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Pets

Six tips to keep pets safe during storm season

Lucky the TurfMutt belongs to Kris Kiser, president and CEO of the Outdoor Power Equipment Institute. Kiser said all pet owners need safety plans for their pets.
Lucky the TurfMutt belongs to Kris Kiser, president and CEO of the Outdoor Power Equipment Institute. Kiser said all pet owners need safety plans for their pets.

While no one is immune from the devastation of a natural disaster, preparing before a storm hits is key to keeping everyone in your family – including your pets – safe.

Here are six ideas to keep in mind for your pet as you map out your disaster preparedness plan.

• Have your pet microchipped. In the event of an emergency, natural or otherwise, ensure the return of pets if you’re separated. Collars and ID tags, although important, can break or detach.

Microchips – computerized and scannable implants about the size of a grain of rice—are more foolproof because they’re inserted under your pet’s skin.

• Bring your pets inside at the first sign of danger. Disasters can be disorienting for pets, and they may run away or hurt themselves reacting to loud noises and strange changes to their landscape. Also, rain, flying debris and high winds pose a danger.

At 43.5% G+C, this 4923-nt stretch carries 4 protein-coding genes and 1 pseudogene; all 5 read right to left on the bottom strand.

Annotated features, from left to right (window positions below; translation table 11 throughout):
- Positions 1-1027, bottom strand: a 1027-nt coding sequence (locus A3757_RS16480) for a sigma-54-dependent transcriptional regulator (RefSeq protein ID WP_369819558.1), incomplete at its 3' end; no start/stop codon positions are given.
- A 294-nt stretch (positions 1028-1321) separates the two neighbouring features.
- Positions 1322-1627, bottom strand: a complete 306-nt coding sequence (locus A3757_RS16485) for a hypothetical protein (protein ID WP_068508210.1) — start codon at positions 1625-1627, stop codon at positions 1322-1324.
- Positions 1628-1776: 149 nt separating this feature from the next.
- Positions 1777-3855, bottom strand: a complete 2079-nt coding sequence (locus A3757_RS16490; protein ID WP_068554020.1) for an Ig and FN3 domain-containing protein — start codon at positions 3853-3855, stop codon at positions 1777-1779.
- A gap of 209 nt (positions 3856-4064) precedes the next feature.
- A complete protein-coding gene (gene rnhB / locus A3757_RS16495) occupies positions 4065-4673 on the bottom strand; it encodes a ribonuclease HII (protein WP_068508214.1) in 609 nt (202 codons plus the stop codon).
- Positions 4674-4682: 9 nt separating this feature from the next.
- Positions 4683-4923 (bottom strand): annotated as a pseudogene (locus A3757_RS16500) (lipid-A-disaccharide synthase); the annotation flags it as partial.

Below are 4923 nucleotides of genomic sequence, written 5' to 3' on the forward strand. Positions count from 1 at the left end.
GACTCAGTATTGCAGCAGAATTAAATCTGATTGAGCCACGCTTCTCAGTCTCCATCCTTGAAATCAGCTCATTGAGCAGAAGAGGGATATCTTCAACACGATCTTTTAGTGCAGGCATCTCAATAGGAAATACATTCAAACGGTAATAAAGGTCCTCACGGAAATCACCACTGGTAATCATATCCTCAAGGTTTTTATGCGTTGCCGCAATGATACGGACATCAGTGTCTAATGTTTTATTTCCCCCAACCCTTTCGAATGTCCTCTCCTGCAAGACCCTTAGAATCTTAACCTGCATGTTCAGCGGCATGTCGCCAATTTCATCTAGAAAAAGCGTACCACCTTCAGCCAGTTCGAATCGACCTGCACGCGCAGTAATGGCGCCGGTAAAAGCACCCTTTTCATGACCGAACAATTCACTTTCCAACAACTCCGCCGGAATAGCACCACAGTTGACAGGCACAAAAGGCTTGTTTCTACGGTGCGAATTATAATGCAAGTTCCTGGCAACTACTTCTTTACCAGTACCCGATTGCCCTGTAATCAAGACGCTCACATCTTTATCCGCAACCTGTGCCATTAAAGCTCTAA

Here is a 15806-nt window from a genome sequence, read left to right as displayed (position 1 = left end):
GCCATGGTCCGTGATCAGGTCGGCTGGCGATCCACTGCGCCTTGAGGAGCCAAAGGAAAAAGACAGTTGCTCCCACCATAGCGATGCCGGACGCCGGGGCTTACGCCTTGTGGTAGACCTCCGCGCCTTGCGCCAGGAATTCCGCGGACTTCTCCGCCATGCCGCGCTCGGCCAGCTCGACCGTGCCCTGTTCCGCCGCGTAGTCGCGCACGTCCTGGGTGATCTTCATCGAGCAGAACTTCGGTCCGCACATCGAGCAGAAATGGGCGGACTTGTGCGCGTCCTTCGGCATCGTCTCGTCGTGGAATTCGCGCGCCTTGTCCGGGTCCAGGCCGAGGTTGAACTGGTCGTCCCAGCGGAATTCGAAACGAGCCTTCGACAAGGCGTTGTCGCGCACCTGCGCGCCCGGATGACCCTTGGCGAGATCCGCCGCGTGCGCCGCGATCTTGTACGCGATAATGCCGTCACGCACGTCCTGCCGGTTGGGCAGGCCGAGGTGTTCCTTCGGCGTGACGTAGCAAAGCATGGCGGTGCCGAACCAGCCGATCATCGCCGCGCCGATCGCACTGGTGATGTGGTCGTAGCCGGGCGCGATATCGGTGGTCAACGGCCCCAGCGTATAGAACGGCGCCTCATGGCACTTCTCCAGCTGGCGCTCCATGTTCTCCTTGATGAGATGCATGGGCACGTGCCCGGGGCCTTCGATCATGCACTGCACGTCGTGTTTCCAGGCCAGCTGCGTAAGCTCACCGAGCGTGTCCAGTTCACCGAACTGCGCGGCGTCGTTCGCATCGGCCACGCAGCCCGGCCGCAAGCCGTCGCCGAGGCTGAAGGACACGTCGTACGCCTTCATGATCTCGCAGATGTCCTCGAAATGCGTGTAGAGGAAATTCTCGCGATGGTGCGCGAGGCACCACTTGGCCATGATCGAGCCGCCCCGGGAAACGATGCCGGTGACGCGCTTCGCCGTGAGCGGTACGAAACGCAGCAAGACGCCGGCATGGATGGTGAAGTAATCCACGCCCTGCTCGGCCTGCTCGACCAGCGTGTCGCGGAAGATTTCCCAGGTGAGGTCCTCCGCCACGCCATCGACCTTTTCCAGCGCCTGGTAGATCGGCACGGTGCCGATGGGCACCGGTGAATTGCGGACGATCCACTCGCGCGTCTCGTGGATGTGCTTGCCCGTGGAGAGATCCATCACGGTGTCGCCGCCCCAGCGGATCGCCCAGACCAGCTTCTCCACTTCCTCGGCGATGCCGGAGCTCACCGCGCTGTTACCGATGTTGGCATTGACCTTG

• If you have to leave, keep your pet with you. Don’t leave your pet during a natural disaster because they could escape or become exposed to a number of life-threatening hazards. Keep them on a leash or in a pet carrier.

• Determine where you’ll go. Coordinate in advance to stay with friends or family members or find a pet-friendly hotel outside the disaster area, because not all emergency shelters will accept pets.

• Create a pet-friendly resource list. Research a list of veterinarians in the area should your pet need medical care (your regular vet may have some recommendations). Also, figure out which boarding facilities are nearby in case you need to separate from your pet for a time.

• Pack an emergency bag. Pack emergency provisions packed for pets well in advance of a catastrophe in case you have to quickly evacuate your home. Choose an easy-to-carry bag, label it and keep it where everyone in the family can find it quickly.

The bag should include a pet first aid kit, enough food and bottled water for a week (rotate this every couple of months to keep it from going bad) and medications (check periodically to ensure medicines in your emergency bag don’t expire).

Also, pack cleanup supplies, food and water dishes, bags (or litter for cats) for collecting waste, an extra collar and leash, photocopies of medical records, towels, recent photos of your pets and a favorite toy or chewy for comfort.

It’s also a good idea to have a sturdy carrier or crate for each pet.

For facts, tips and fun activities for families from Lucky the TurfMutt, visit TurfMutt.com.

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